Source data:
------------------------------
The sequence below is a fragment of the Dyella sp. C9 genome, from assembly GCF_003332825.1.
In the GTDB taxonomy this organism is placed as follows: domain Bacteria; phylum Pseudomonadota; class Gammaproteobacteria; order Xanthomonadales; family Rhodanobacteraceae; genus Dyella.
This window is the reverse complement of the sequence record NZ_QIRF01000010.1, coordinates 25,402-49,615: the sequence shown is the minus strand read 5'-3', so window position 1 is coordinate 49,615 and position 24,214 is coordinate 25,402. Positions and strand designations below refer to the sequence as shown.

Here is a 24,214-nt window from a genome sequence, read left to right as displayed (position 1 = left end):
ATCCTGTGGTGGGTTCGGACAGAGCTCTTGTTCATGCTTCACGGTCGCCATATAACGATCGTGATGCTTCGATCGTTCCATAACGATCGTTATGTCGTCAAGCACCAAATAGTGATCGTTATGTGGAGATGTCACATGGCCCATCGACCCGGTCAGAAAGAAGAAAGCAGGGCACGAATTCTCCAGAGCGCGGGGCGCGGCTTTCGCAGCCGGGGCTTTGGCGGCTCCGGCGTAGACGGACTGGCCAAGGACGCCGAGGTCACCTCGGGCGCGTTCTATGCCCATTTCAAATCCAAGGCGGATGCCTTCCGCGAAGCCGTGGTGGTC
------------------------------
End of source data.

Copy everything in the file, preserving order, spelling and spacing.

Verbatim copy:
The sequence below is a fragment of the Dyella sp. C9 genome, from assembly GCF_003332825.1.
In the GTDB taxonomy this organism is placed as follows: domain Bacteria; phylum Pseudomonadota; class Gammaproteobacteria; order Xanthomonadales; family Rhodanobacteraceae; genus Dyella.
This window is the reverse complement of the sequence record NZ_QIRF01000010.1, coordinates 25,402-49,615: the sequence shown is the minus strand read 5'-3', so window position 1 is coordinate 49,615 and position 24,214 is coordinate 25,402. Positions and strand designations below refer to the sequence as shown.

Here is a 24,214-nt window from a genome sequence, read left to right as displayed (position 1 = left end):
ATCCTGTGGTGGGTTCGGACAGAGCTCTTGTTCATGCTTCACGGTCGCCATATAACGATCGTGATGCTTCGATCGTTCCATAACGATCGTTATGTCGTCAAGCACCAAATAGTGATCGTTATGTGGAGATGTCACATGGCCCATCGACCCGGTCAGAAAGAAGAAAGCAGGGCACGAATTCTCCAGAGCGCGGGGCGCGGCTTTCGCAGCCGGGGCTTTGGCGGCTCCGGCGTAGACGGACTGGCCAAGGACGCCGAGGTCACCTCGGGCGCGTTCTATGCCCATTTCAAATCCAAGGCGGATGCCTTCCGCGAAGCCGTGGTGGTC